Delta Division ARRL News
You may have heard or will soon hear, Joel sent a letter to the FCC Chairman Martin and all the commissions members will be asking you about this. Yes, it is true! Some of the ARRL's petitions are about five (5) years old and no reply. This will be on the ARRL Web or in the ARRL Letter, very soon if not there already.
In February, our representatives met with Fred Campbell of Chairman Martin's office who promised very clearly these dockets would be moving. Here it is almost 8 months later and it is the same old thing. We as President, Vice Presidents, Directors, Vice Directors and officers have to be accountable to you and our members. We want you as members to feel we are doing a job for your membership dues you pay each year.
Someone asked me about this on Saturday at the ARRL Mississippi Day in the Park and I told them we would do something. This is the first toward getting things moving.
73, Henry R. Leggette, WD4Q
Director, Delta Division ARRL - The National Association for Amateur Radio
By Jim Wades, K8SIW
This article is reproduced with permission of the author. It originally appeared in the October 2006 issue of World Radio.
Ask any U.S. Marine and he will be pleased to remind you a Marine is “a rifleman first.” The Marines, like any elite organization understand the importance of core competencies.
In recent years, there has been a trend in Amateur Radio emcomm groups to move away from core competencies. Walk into many ARES or RACES meetings, and one can find a wide variety of training taking place on almost any emergency planning subject….except communications. It seems many such organizations have replaced being “a communicator first” with “being an emergency management volunteer first.”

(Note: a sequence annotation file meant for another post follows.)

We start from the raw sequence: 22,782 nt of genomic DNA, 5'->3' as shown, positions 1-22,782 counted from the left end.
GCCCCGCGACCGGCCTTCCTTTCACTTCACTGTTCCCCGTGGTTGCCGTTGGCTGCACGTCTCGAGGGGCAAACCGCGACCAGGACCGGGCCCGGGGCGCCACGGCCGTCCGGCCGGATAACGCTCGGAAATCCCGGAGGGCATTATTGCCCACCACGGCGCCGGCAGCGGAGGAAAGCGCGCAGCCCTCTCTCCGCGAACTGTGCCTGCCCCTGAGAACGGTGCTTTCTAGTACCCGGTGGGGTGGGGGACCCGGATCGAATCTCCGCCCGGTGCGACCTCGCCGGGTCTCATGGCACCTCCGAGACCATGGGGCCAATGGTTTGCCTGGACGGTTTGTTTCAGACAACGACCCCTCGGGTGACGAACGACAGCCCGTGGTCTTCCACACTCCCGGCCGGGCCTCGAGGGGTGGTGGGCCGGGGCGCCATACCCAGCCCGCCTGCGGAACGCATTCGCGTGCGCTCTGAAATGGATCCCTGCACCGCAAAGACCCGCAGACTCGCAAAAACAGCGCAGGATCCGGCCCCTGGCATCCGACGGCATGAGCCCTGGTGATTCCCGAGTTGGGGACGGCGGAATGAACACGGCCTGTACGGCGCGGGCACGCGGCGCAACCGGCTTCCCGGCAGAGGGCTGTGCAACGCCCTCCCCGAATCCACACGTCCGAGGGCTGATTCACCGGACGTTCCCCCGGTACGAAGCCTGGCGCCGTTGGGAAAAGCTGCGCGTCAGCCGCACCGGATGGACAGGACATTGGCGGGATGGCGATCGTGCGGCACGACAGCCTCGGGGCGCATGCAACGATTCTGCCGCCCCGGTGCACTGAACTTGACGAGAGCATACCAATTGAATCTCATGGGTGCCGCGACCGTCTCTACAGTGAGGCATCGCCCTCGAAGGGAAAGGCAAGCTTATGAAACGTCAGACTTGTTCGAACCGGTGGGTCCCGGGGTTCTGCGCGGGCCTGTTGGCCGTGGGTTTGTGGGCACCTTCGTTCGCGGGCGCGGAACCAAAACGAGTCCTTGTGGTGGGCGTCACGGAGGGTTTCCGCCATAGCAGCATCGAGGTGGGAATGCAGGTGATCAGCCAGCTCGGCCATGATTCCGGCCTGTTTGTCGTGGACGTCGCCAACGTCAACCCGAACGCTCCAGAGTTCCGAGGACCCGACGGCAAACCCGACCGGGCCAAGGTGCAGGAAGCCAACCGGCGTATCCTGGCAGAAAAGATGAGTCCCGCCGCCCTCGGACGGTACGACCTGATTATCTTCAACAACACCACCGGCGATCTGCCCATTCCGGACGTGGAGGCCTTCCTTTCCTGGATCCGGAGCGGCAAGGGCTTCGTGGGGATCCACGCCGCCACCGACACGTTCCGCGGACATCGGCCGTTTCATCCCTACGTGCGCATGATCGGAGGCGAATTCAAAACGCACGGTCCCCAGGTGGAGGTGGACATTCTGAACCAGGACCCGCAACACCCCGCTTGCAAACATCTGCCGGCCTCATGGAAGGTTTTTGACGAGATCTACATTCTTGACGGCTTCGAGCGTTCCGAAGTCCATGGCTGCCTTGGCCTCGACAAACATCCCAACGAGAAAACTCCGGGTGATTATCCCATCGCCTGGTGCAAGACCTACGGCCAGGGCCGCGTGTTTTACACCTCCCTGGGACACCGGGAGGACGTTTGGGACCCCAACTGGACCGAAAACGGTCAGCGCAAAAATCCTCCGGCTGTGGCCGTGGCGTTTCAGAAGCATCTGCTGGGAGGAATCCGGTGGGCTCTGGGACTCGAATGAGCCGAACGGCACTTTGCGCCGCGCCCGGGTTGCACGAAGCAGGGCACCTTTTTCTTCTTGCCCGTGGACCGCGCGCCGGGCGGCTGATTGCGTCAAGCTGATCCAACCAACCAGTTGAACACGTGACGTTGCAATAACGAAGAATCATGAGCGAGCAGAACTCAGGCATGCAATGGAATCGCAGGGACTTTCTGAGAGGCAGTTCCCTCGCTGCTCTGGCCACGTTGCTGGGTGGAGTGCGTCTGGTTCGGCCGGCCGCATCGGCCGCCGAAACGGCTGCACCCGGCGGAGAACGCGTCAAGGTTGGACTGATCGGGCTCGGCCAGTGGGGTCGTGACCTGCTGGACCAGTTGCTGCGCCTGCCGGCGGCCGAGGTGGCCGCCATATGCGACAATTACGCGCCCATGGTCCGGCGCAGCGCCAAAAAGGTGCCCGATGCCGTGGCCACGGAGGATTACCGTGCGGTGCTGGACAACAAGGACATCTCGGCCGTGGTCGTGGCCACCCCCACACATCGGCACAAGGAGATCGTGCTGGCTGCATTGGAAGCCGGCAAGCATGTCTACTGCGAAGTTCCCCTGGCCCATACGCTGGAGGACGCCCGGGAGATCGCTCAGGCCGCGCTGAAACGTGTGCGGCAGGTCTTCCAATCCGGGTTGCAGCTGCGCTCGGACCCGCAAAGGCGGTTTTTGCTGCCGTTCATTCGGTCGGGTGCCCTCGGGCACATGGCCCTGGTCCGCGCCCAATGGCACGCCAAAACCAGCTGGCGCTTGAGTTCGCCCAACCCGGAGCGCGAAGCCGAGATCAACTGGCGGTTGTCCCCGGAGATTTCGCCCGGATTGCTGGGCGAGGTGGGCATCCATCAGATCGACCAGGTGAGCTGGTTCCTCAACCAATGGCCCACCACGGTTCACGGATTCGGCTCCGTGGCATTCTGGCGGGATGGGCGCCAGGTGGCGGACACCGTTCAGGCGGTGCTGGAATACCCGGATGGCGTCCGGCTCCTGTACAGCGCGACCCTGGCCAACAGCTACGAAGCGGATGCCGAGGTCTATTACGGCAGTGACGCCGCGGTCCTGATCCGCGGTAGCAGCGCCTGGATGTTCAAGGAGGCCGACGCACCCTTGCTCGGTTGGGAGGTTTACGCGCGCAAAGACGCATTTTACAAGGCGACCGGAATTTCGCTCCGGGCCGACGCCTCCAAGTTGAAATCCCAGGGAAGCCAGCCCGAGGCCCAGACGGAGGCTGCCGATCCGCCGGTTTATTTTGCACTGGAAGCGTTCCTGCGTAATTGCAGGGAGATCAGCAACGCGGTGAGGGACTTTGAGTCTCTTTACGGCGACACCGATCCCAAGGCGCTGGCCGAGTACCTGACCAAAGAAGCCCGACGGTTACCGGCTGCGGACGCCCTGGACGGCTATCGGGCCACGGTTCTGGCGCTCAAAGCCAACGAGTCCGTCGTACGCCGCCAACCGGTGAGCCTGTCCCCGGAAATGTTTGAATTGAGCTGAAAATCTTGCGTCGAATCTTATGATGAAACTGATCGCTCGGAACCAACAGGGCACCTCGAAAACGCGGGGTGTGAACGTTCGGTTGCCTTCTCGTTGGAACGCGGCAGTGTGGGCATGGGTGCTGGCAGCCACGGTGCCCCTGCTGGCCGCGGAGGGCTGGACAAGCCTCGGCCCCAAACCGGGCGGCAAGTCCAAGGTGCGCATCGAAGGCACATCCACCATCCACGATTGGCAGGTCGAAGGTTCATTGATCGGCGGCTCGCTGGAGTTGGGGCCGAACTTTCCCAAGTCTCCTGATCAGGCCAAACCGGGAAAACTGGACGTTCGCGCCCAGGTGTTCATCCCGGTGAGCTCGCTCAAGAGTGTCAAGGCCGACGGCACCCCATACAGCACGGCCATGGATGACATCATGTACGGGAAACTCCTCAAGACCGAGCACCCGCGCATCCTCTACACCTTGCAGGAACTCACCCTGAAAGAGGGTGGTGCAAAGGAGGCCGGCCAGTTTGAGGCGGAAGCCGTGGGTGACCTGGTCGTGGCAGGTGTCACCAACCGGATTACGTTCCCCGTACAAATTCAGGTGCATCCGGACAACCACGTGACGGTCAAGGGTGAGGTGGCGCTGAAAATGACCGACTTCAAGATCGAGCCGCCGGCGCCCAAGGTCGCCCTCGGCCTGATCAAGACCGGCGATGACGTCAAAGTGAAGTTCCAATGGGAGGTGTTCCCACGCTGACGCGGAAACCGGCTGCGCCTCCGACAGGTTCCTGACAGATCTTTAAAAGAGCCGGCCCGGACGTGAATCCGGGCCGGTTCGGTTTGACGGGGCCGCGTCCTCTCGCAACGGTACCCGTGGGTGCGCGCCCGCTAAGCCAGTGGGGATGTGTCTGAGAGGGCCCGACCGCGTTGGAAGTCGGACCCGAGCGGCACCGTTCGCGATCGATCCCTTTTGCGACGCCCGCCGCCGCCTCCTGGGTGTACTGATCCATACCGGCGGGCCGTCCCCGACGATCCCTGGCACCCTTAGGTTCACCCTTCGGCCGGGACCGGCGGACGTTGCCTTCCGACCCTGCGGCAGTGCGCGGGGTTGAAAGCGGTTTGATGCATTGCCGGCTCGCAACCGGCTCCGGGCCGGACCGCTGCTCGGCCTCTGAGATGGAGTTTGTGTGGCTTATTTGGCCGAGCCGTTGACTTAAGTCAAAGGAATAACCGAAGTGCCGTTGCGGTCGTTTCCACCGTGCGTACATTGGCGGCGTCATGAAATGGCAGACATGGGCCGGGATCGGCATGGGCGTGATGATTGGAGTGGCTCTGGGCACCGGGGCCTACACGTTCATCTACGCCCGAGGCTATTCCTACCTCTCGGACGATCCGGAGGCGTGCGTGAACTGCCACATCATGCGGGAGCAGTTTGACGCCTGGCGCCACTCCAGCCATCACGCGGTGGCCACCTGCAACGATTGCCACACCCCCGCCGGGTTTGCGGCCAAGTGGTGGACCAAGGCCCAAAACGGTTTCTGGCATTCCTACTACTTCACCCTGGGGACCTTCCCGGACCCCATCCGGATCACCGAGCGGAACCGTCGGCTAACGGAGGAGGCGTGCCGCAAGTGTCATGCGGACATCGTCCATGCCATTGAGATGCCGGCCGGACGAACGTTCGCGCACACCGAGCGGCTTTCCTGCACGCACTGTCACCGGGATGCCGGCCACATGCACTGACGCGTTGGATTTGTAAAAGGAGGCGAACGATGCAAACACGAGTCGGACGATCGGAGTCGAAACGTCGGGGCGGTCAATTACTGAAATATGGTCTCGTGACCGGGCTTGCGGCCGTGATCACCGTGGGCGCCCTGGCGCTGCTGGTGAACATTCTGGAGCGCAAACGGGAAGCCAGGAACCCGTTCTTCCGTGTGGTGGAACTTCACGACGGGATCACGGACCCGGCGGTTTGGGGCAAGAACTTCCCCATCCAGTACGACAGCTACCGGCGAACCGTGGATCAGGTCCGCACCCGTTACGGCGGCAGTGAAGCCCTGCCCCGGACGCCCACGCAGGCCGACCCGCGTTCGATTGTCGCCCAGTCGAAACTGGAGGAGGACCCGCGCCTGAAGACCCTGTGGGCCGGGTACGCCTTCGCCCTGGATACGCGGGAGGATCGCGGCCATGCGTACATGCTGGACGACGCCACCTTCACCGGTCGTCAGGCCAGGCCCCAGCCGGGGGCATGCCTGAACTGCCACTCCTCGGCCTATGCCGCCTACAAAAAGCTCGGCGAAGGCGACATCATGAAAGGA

Since the WTC attack, many in the Amateur Radio Service have rightfully identified the fact that most of today’s radio amateurs are woefully unprepared to provide competent service in time of emergency. The embarrassing performance of many operators during the early days of Hurricane Katrina further reinforced the need for better training. As a result, many ARRL Sections have sought to implement training requirements for rank-and-file members.
Many of the training standards being implemented throughout the U.S. simply increase the workload for individual members while doing nothing to insure they can actually communicate. The fact is, training on NIMS (National Incident Management System). “e-team,” hazardous materials, terrorism and similar topics should be considered value-added knowledge. The ability to conduct an organized efficient net, transmit and receive third-party traffic, administer and track communication content, and quickly and rapidly deploy portable equipment are the core competencies. These skills should be developed FIRST, before the value-added skills.
Unfortunately, far too many amateurs seem to assume communications skills magically appear as soon as a FCC license arrives in the mail. Others reject such skills outright, by avoiding any activities associated with standardized communications methods, such as NTS.